Report on challenges for wildfire risk integration into land planning

By tim.green_195 on

Authors: Alexander Held, Tim Green (European Forest Insitute, EFI)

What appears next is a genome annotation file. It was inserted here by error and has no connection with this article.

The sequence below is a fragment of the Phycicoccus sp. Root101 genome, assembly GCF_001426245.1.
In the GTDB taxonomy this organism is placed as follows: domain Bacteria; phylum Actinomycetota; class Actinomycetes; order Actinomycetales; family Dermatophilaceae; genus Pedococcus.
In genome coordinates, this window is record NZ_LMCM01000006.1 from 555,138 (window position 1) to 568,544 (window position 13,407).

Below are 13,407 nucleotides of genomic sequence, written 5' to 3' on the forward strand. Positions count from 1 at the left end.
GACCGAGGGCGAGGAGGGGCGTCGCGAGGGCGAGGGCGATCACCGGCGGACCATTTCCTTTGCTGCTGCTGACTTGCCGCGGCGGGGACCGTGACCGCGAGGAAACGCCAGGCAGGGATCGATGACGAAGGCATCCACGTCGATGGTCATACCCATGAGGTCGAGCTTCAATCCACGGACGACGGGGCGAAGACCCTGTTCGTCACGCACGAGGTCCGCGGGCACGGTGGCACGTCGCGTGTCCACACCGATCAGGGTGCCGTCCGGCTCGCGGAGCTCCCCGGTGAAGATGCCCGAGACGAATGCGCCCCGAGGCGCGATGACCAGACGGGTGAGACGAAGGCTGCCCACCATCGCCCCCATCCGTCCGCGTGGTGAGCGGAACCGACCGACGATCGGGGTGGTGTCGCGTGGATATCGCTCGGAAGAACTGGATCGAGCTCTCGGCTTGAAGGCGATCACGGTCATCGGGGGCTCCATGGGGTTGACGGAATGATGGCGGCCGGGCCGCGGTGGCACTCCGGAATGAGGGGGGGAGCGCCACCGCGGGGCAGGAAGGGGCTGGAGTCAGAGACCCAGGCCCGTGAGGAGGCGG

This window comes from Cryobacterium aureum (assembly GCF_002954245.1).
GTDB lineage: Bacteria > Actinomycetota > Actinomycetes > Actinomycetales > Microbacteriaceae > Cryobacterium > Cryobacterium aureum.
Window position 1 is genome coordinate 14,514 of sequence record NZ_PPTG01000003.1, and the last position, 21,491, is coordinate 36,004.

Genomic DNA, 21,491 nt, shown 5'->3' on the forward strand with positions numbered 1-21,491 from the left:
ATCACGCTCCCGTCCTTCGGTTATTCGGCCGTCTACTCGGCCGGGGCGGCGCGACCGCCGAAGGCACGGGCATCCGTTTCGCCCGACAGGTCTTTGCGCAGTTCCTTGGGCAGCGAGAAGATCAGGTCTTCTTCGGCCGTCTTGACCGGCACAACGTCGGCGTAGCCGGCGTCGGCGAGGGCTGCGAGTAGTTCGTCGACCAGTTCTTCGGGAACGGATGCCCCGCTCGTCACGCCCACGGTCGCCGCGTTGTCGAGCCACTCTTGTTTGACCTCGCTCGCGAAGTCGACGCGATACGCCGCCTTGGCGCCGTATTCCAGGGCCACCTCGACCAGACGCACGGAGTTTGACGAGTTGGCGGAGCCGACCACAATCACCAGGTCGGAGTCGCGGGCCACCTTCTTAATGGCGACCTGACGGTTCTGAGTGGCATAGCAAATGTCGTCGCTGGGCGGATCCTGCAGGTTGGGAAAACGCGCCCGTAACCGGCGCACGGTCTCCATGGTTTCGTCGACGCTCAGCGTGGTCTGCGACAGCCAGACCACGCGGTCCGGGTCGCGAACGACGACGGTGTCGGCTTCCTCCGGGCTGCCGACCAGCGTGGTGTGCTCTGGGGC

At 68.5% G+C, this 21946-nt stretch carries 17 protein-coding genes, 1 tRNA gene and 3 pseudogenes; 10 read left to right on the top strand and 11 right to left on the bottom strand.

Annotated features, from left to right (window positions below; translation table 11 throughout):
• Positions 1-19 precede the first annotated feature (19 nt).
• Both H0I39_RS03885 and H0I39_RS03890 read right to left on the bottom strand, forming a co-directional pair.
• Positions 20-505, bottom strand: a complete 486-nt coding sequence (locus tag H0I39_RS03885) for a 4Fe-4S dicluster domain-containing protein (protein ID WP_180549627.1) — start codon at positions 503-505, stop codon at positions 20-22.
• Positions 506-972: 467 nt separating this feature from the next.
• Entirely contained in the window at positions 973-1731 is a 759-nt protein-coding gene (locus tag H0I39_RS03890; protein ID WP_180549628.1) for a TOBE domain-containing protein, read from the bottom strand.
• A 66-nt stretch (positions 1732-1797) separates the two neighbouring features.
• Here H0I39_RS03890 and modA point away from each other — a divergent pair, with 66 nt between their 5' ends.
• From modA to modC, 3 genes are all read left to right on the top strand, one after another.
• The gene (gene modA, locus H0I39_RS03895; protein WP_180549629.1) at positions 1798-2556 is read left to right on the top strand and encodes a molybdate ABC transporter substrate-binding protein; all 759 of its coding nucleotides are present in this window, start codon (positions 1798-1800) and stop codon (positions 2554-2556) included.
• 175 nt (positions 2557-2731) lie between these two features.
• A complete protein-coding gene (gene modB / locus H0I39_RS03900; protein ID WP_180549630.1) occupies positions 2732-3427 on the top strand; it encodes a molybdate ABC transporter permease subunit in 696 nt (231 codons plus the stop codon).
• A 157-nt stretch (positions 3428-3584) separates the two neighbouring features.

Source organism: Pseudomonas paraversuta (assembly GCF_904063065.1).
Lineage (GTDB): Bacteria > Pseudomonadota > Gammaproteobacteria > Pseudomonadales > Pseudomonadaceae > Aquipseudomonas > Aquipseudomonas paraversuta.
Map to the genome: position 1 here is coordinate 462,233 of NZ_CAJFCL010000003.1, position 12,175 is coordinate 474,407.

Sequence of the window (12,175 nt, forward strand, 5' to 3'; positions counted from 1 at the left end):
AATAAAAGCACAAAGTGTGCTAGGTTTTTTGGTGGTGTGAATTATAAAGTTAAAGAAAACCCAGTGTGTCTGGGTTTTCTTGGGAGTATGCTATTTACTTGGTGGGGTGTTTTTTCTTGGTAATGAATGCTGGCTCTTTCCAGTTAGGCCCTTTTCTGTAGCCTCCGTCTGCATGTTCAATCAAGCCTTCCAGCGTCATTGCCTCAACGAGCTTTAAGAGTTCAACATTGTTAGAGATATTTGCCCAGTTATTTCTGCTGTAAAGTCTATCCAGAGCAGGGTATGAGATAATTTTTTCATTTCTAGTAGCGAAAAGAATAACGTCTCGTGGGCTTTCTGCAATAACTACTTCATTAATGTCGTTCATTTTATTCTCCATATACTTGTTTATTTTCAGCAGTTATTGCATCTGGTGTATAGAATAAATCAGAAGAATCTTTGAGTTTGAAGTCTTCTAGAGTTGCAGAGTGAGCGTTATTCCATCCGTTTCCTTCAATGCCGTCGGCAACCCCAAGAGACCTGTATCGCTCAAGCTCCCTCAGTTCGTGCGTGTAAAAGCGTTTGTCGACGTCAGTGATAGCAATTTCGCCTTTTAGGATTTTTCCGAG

Since the birth of forestry as a discipline (in Europe in the 18th and 19th centuries) and until fairly recently, forest management and forest policy have generally had a relatively narrow focus. Disturbances, such as fire or wind-throw, were mainly assessed in terms of the damage they caused rather than their role in succession, ecosystem functioning (Puettmann et al., 2012) or indeed as a part of fire prevention. There was a policy to try to exclude such disturbances across large areas of European forests in order to maximise the economic outputs of the forest (particularly timber). Fire-fighting methods have also become increasingly effective in the 20th century. A number of socio-economic changes in Europe are also relevant. In some areas the rural population who have tended the land are moving away and there has been a trend towards abandonment of agricultural land. This has led to re-colonization of the land by scrub and trees. With regard to the development of forests, nature conservation and preservation of biodiversity this development can be viewed as positive, but it does mean that fuel loads on land are increasing. In a review of farmland abandonment in Europe Keenleyside and Tucker (2010) suggested that a mid-range estimate for land abandonment by 2030 was 3-4% of the total land area (some 12.6-16.8 million ha) if current trends continue. There has also been a concentration of population in urban areas with an associated urban expansion. This has increased the wildland-urban interface and the risk to populations living in these areas of fire. As well as rural population moving to the city, there has also been a counter-migration of urban and suburban dwellers into rural areas – people who work in urban areas but live in the city. For whatever reason – lack of time, different expectations from the surrounding area – this new urban population views the rural area in a different way, and fuel loads on land that was previously managed for agriculture are growing. [...]

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